A Self Storage Sales Professional’s 3 building blocks

by Kenny Pratt

1. You Have a Professional Mindset

You treat the sales component of your job like professional athletes approach their sport, like professional chefs approach their food, or professional welders approach their craft.   You are striving for 100% from the 3 point line.  You are striving for a pie with the perfect flavor and consistency.  You are striving for a weld that is perfectly symmetrical and solid.

You are striving for an irresistible invitation.  You perfecting your ability to listen and discern the needs and wants of your prospective customers.  You are striving.  You are perfecting.

2. You Track Your Progress

Just like Michael Phelps knows how many seconds it takes him to swim 100 meters, you know the number of people who rent from you as a percentage of the people who call.  You review your work.  You listen to your recorded phone calls.  You ask others to critique your work. Because you are in tune with the results you are getting, you know when something isn’t working like it should and you adjust.  You experiment with new approaches until you find something that is more effective and  feels good to you.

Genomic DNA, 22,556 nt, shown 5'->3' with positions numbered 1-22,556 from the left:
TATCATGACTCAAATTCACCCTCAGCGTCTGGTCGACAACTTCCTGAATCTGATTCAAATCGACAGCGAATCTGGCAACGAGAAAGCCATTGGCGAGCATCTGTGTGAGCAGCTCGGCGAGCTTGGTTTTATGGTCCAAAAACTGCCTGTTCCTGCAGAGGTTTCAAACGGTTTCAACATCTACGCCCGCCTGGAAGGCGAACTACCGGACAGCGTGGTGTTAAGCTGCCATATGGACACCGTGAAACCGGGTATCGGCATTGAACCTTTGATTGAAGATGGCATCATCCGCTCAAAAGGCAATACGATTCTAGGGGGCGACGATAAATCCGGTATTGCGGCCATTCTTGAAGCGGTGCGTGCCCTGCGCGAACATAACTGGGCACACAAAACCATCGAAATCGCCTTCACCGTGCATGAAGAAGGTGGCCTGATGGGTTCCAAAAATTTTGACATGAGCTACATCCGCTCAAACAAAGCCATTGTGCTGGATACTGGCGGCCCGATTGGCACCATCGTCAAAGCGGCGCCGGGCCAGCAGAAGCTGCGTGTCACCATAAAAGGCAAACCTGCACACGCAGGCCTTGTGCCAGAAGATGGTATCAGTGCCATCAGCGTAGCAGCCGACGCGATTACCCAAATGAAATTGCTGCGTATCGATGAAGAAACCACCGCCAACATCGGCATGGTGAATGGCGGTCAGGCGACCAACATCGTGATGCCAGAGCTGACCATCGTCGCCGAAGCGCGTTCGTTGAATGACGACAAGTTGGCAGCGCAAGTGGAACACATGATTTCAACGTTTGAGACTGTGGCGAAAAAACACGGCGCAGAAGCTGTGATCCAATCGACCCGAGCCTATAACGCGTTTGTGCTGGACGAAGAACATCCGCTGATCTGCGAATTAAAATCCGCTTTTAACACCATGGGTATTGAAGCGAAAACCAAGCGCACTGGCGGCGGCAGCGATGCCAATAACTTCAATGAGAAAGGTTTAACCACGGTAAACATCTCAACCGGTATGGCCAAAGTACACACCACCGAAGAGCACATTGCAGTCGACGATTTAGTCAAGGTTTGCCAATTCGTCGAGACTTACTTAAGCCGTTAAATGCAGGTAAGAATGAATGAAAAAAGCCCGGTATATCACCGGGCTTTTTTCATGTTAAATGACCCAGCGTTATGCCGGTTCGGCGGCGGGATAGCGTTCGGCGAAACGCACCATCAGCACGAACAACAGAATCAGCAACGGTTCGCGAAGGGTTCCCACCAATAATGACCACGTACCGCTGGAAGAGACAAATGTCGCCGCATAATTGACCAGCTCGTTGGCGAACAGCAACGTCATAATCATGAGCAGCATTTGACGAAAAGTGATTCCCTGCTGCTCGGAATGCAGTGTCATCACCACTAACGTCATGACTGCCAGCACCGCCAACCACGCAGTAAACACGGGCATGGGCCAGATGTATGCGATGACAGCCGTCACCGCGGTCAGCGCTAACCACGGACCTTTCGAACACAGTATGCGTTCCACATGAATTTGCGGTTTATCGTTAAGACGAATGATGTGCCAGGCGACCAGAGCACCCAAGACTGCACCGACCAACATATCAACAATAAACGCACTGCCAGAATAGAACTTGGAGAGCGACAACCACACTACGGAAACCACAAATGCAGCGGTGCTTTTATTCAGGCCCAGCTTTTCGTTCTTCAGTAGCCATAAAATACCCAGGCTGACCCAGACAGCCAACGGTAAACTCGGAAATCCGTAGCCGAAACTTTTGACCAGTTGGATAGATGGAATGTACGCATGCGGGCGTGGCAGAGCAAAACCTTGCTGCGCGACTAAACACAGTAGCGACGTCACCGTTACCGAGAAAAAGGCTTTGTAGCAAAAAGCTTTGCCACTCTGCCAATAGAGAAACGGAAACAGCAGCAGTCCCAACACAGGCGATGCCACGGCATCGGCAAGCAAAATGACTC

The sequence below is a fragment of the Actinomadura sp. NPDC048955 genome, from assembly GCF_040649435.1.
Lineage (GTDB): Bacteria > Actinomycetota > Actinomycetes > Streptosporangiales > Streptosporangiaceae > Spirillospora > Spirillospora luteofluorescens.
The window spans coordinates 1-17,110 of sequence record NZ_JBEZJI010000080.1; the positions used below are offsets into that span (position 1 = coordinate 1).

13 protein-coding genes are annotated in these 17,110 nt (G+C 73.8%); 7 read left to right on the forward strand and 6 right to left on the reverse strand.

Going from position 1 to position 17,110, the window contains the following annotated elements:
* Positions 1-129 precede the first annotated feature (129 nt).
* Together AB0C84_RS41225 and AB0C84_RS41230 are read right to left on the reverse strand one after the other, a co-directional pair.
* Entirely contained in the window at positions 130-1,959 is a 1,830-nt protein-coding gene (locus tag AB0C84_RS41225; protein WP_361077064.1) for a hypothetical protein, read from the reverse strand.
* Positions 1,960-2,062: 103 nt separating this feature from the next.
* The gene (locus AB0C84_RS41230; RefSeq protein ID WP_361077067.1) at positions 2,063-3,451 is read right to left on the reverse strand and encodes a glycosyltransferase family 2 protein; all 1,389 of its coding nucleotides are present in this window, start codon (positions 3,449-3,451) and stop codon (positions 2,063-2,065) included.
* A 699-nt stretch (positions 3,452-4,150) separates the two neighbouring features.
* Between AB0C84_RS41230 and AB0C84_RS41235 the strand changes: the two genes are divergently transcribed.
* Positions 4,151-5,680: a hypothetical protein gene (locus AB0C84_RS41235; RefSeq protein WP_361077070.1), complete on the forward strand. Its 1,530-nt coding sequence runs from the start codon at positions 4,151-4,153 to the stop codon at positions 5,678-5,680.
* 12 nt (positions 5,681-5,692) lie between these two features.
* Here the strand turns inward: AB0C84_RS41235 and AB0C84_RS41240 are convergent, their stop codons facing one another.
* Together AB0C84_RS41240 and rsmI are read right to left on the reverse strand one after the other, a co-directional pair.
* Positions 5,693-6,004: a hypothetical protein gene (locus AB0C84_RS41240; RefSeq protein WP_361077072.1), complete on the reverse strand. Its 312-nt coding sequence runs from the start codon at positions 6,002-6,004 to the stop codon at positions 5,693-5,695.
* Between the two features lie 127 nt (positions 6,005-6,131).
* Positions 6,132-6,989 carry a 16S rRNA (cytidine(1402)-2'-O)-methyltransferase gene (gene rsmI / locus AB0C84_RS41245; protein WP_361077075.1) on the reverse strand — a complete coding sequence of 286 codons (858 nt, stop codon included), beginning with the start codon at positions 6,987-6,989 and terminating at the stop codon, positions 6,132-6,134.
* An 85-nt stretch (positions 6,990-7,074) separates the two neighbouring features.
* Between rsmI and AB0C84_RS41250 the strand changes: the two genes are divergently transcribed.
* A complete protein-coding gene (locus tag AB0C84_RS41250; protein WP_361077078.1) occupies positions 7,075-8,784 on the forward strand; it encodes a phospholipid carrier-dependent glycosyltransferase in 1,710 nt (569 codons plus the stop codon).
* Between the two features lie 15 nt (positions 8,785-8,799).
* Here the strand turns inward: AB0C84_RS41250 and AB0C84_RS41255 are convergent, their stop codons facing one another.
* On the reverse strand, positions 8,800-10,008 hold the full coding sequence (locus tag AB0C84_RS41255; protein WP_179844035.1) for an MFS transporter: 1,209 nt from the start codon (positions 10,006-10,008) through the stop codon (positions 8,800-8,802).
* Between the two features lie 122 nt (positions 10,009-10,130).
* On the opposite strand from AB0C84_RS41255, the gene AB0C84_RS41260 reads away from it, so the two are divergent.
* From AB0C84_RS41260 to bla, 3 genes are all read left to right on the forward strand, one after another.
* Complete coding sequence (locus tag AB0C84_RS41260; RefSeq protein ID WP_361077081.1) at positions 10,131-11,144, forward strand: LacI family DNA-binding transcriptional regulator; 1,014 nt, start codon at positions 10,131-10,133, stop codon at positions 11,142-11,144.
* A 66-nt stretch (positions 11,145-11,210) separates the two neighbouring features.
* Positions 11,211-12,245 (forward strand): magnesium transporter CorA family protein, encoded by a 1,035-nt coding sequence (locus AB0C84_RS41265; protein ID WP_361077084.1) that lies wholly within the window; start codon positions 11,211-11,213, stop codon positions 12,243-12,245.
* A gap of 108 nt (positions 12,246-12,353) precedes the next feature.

3. You Practice

You grew up practicing all kinds of skills. As a kid you practiced penmanship. If you played sports, you practiced before game-day.  How did you memorize your times tables?  By practicing. If you are are a religious person, you “practice” your religion because you have yet to be successful at fully living up to the values and perfections you aspire to.

So why not practice an essential job skill?

Some people have told me that they don’t want to practice phone calls because it’s not real.  Some people think your best shot at improvement is to hear yourself interacting with real customers by listening to your recorded phone calls.

That is half true.

Listening to yourself will help you identify where you are powerful and where you are deficient. However, listening to yourself will not help you say things better next time.

Take swimming for example. Pointing out to your child that he doesn’t move his arms and legs effectively enough in the water to keep his head above the surface is not sufficient to keep him from drowning if he jumps into a deep pool of water.  Having the child watch himself on video won’t do the trick either.

There is a gap between knowing and doing. The gap is filled by practicing. The wannabe swimmer practices in a safe environment until his/her skills are sufficient to be safe.

You have to practice only a little if your goal is to just keep your head above water.  True professionals like Michael Jordan or Yo-Yo Ma practice more (alot more).

When you are a professional you practice like one.

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